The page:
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Long Lost

A car paused at the intersection

in front of me as I waited at a bus stop

at the University of Maryland,

and on the passenger side sat Nupur.

She looked through the rolled-up window:

her face brightened as if finding

a forgotten keepsake and she mouthed my name.

The car zoomed away, leaving me standing yet

propelling me toward her like an arrow

released from its overstrained bow.

Home, I opened the campus phone book I had

snatched as soon as I saw them stacked

in the student union lobby when I

started the previous fall—I had hunted

through the pages and circled “SRIVASTAVA,

Nupur Anand.” This time she answered.

We hailed our fortuitous reunion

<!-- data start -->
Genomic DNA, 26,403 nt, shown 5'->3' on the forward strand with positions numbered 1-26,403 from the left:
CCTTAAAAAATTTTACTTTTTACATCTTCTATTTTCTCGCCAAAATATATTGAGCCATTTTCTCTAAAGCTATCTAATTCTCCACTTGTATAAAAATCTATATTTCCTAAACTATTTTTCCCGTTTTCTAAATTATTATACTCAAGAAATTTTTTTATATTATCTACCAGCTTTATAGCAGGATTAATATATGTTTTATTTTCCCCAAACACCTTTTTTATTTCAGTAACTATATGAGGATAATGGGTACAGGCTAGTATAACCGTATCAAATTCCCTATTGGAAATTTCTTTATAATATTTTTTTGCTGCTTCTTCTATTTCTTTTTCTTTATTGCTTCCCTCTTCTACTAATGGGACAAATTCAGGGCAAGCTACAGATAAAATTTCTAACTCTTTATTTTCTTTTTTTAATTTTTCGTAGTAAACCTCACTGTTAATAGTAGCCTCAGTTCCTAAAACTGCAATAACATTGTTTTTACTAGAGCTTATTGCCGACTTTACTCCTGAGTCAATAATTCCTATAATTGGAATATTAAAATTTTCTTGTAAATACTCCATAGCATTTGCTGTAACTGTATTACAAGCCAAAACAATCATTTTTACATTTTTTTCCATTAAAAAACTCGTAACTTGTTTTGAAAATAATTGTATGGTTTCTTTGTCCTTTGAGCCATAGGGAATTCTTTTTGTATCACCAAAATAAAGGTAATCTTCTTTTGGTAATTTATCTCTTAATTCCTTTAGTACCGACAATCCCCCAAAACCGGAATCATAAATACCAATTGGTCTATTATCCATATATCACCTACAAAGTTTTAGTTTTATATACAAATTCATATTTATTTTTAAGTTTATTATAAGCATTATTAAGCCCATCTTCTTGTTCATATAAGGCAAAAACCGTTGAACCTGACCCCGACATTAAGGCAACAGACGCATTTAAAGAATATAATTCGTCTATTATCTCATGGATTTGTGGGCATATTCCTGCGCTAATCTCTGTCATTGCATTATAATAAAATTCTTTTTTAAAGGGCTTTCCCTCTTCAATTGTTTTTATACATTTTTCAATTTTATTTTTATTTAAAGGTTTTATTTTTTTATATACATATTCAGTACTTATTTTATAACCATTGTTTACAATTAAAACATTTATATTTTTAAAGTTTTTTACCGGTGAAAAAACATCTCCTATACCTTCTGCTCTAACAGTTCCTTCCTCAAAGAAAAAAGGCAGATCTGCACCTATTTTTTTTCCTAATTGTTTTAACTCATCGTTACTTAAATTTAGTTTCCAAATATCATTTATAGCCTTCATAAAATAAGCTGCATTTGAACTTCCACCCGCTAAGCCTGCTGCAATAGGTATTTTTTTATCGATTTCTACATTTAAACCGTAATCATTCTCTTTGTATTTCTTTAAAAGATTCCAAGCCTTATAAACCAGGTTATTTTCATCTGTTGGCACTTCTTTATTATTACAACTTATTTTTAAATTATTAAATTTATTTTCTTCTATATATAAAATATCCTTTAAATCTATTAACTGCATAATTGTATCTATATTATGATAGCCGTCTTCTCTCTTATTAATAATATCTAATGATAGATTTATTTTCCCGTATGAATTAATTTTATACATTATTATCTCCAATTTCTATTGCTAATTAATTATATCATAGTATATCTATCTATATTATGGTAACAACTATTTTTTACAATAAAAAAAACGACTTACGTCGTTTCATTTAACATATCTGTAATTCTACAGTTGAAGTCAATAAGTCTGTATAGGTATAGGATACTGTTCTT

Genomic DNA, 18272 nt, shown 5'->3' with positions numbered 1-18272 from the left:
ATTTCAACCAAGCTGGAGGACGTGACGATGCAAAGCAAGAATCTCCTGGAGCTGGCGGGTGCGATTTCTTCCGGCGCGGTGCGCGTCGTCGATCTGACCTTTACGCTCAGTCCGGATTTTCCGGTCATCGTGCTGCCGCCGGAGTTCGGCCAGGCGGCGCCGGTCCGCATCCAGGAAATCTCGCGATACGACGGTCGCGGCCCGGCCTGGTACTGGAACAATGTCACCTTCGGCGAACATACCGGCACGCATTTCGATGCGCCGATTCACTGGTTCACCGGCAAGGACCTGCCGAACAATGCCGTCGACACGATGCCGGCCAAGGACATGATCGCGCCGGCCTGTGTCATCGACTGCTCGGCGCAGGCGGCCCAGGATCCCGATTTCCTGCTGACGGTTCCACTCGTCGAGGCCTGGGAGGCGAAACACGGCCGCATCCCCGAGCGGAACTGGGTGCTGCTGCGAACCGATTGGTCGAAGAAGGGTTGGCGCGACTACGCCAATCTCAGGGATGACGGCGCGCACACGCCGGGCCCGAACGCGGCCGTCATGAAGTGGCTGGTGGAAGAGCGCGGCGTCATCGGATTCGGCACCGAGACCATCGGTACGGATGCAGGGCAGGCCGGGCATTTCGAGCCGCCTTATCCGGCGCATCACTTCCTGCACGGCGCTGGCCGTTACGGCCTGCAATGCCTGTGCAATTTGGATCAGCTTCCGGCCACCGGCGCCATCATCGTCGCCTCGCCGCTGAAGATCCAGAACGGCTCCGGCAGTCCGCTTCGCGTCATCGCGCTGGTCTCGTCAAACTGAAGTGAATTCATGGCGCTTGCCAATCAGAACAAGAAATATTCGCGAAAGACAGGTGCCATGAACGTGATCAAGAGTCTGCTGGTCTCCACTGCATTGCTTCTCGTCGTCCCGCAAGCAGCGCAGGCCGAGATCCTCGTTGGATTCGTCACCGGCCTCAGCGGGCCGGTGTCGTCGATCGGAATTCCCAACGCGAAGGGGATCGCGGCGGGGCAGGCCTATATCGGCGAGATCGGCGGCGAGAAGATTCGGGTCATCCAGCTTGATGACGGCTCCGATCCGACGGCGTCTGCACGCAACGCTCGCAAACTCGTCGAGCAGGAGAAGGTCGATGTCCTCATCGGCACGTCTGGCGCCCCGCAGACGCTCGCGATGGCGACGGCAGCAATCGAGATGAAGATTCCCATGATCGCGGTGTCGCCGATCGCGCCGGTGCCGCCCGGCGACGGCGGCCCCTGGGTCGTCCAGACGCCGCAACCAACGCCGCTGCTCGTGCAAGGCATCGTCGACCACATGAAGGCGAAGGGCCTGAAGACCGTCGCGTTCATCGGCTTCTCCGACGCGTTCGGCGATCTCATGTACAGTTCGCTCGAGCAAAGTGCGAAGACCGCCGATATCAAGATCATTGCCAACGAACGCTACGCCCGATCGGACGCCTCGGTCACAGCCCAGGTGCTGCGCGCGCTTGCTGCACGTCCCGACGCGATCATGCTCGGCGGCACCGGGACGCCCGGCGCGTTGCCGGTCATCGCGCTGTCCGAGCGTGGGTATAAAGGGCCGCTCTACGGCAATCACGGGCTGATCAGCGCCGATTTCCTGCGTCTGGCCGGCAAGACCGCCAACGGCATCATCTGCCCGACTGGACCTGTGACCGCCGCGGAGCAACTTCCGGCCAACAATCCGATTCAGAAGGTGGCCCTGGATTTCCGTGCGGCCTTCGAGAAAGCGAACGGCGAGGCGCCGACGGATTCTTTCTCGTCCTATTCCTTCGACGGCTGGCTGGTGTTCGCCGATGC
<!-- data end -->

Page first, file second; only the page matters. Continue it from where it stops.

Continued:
and quickly caught up on two years apart;

“Did you mail me a letter, then call?

I’m sorry I never got back to you.”

Gerd Altmann, Public domain, via Pixabay

Gerd Altmann, Public domain, via Pixabay

That maiden telephone talk proved

the only one. Sometimes I chanced on her again—

in line at the library beside

some Indian guy, nestling onto a dorm’s steps

as I chatted with a girl from Yiddish class

crestfallen as I turned to this caramel-skinned

shiksa with lonely threads from her cut-off

jean shorts draggling down her sleek thighs.

I, in turn, was displaced by another

desi beau coasting up to her other side.

I last saw Nupur at the close

of my junior year days before she graduated

in the student union lounge, several seats distant.

Cramming for an exam, I peeked at her

over my notebook: mouth contracted in a frown,

she checked her watch and scanned the room successively.

After about ten minutes, she stomped out.

How could I try to sweep away her

anger and hurt, even just for a moment?

I had no idea whom she waited for.

All I knew of her or needed to know

was that she didn’t wait for me.

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